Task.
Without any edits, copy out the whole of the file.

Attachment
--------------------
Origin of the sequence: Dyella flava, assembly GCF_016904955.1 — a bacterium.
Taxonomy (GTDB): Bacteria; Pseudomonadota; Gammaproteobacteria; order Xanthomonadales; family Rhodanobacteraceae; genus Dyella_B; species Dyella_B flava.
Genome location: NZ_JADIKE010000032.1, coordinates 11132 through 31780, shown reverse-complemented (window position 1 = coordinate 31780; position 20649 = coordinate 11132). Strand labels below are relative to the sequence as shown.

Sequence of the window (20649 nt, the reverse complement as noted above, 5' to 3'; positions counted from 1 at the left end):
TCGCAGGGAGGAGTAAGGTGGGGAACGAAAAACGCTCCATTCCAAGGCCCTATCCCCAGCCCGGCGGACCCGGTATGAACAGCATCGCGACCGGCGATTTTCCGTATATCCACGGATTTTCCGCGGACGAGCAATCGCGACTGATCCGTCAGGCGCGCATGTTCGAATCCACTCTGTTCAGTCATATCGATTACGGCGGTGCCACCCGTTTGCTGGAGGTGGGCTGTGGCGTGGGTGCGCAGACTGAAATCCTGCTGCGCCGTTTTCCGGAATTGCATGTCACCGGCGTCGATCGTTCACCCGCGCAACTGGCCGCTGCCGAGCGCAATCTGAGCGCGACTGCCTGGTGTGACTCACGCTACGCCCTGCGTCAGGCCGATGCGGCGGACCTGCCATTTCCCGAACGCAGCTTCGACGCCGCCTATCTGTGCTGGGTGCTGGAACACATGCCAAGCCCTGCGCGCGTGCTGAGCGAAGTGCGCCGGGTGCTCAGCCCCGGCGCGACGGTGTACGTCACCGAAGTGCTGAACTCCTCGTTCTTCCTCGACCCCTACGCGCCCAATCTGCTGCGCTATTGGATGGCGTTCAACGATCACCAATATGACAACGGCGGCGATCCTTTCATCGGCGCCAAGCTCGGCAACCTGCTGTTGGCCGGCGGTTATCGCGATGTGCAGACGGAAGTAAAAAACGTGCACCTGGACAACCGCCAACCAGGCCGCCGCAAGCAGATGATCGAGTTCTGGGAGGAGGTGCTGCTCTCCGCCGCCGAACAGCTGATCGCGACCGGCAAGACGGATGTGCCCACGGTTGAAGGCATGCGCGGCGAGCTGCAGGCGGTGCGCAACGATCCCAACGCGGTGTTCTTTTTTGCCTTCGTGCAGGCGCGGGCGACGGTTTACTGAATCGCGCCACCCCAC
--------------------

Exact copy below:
Origin of the sequence: Dyella flava, assembly GCF_016904955.1 — a bacterium.
Taxonomy (GTDB): Bacteria; Pseudomonadota; Gammaproteobacteria; order Xanthomonadales; family Rhodanobacteraceae; genus Dyella_B; species Dyella_B flava.
Genome location: NZ_JADIKE010000032.1, coordinates 11132 through 31780, shown reverse-complemented (window position 1 = coordinate 31780; position 20649 = coordinate 11132). Strand labels below are relative to the sequence as shown.

Sequence of the window (20649 nt, the reverse complement as noted above, 5' to 3'; positions counted from 1 at the left end):
TCGCAGGGAGGAGTAAGGTGGGGAACGAAAAACGCTCCATTCCAAGGCCCTATCCCCAGCCCGGCGGACCCGGTATGAACAGCATCGCGACCGGCGATTTTCCGTATATCCACGGATTTTCCGCGGACGAGCAATCGCGACTGATCCGTCAGGCGCGCATGTTCGAATCCACTCTGTTCAGTCATATCGATTACGGCGGTGCCACCCGTTTGCTGGAGGTGGGCTGTGGCGTGGGTGCGCAGACTGAAATCCTGCTGCGCCGTTTTCCGGAATTGCATGTCACCGGCGTCGATCGTTCACCCGCGCAACTGGCCGCTGCCGAGCGCAATCTGAGCGCGACTGCCTGGTGTGACTCACGCTACGCCCTGCGTCAGGCCGATGCGGCGGACCTGCCATTTCCCGAACGCAGCTTCGACGCCGCCTATCTGTGCTGGGTGCTGGAACACATGCCAAGCCCTGCGCGCGTGCTGAGCGAAGTGCGCCGGGTGCTCAGCCCCGGCGCGACGGTGTACGTCACCGAAGTGCTGAACTCCTCGTTCTTCCTCGACCCCTACGCGCCCAATCTGCTGCGCTATTGGATGGCGTTCAACGATCACCAATATGACAACGGCGGCGATCCTTTCATCGGCGCCAAGCTCGGCAACCTGCTGTTGGCCGGCGGTTATCGCGATGTGCAGACGGAAGTAAAAAACGTGCACCTGGACAACCGCCAACCAGGCCGCCGCAAGCAGATGATCGAGTTCTGGGAGGAGGTGCTGCTCTCCGCCGCCGAACAGCTGATCGCGACCGGCAAGACGGATGTGCCCACGGTTGAAGGCATGCGCGGCGAGCTGCAGGCGGTGCGCAACGATCCCAACGCGGTGTTCTTTTTTGCCTTCGTGCAGGCGCGGGCGACGGTTTACTGAATCGCGCCACCCCAC